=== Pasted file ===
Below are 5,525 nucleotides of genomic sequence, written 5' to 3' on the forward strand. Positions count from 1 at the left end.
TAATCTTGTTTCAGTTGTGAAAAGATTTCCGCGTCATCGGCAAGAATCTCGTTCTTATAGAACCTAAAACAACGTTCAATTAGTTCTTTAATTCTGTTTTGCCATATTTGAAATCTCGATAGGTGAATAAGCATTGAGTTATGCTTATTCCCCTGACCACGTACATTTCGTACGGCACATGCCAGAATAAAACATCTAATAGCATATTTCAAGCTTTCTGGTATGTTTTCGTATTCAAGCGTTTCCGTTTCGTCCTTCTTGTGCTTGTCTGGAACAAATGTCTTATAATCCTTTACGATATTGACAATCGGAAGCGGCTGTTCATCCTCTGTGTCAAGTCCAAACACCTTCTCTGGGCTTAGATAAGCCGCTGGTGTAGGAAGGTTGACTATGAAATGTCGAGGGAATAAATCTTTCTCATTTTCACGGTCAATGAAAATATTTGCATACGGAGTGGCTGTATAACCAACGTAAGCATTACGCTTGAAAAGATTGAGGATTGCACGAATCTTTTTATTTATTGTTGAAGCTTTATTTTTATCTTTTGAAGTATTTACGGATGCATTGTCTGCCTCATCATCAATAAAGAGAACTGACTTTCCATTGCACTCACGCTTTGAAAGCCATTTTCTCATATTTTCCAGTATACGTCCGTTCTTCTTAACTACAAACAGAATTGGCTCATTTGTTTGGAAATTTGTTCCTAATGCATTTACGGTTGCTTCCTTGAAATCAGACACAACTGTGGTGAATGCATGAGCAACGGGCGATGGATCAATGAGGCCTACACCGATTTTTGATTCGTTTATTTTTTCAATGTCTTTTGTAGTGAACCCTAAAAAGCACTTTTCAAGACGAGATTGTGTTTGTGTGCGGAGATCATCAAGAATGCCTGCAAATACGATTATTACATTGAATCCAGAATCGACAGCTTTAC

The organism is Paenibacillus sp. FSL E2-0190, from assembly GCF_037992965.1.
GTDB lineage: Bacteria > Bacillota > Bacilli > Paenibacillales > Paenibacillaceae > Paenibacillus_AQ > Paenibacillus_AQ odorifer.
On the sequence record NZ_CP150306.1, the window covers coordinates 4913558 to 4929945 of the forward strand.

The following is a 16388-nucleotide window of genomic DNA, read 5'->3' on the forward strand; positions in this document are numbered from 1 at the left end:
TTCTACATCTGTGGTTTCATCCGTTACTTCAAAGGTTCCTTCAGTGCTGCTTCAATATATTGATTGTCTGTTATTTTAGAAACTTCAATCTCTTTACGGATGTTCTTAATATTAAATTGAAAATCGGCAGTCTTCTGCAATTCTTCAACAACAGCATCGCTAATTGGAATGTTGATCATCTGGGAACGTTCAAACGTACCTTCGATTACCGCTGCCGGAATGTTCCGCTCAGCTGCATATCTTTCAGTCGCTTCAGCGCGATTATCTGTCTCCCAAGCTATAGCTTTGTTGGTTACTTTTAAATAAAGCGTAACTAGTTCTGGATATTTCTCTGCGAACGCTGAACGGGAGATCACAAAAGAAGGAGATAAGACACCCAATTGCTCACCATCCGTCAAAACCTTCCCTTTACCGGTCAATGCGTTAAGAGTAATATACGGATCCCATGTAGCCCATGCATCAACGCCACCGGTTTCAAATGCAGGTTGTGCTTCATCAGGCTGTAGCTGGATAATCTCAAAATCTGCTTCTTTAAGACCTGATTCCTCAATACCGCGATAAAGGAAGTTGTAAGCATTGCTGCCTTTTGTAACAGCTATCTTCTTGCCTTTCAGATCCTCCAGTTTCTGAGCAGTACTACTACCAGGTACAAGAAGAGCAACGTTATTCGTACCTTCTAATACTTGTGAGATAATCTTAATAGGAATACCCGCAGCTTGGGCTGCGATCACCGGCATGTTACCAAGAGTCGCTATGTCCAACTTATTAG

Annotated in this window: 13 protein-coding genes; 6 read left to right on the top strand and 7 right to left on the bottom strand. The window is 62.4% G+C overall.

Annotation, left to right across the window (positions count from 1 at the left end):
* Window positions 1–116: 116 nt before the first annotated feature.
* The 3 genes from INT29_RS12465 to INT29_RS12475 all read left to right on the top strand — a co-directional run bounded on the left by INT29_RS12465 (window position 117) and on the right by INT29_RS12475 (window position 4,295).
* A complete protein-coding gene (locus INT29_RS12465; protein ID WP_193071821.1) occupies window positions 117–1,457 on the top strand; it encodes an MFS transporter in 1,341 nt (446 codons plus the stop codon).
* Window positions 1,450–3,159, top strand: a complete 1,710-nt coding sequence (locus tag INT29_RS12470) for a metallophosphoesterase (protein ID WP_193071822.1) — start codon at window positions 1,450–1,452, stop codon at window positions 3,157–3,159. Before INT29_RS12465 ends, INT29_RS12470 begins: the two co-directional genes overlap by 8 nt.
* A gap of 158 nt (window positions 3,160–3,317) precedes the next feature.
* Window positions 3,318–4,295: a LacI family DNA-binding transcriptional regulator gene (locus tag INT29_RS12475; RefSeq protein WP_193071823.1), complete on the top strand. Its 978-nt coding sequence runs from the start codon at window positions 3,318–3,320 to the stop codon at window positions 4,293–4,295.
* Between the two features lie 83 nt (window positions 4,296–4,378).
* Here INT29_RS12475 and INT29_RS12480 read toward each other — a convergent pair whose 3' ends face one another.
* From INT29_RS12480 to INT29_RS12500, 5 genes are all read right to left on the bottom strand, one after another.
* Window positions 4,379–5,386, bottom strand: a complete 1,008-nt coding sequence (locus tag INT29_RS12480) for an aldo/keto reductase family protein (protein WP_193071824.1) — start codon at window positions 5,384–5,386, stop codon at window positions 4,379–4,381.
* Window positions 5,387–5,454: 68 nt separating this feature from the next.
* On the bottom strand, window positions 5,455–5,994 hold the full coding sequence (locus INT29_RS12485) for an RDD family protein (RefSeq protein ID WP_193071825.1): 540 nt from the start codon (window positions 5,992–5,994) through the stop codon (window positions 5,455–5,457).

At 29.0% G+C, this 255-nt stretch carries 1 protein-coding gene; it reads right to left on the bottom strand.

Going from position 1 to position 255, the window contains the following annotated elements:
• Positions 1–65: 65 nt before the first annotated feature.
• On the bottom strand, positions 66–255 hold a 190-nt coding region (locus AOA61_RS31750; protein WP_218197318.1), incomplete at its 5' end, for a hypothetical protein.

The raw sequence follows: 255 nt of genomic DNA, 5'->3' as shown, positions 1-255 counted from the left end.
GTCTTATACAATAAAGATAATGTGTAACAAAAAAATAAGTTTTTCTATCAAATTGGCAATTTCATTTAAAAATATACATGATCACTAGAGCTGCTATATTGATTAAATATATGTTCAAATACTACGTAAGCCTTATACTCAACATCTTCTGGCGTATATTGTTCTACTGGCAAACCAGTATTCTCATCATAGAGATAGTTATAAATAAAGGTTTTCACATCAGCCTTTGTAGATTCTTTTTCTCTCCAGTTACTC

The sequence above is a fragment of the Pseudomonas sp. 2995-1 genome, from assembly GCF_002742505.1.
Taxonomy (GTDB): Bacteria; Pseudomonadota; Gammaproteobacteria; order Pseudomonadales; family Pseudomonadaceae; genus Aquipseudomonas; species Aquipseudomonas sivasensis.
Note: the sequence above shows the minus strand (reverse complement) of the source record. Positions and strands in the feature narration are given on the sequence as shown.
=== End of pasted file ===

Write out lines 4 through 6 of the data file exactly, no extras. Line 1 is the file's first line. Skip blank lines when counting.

GTDB lineage: Bacteria > Bacillota > Bacilli > Paenibacillales > Paenibacillaceae > Paenibacillus_AQ > Paenibacillus_AQ odorifer.
On the sequence record NZ_CP150306.1, the window covers coordinates 4913558 to 4929945 of the forward strand.

The following is a 16388-nucleotide window of genomic DNA, read 5'->3' on the forward strand; positions in this document are numbered from 1 at the left end: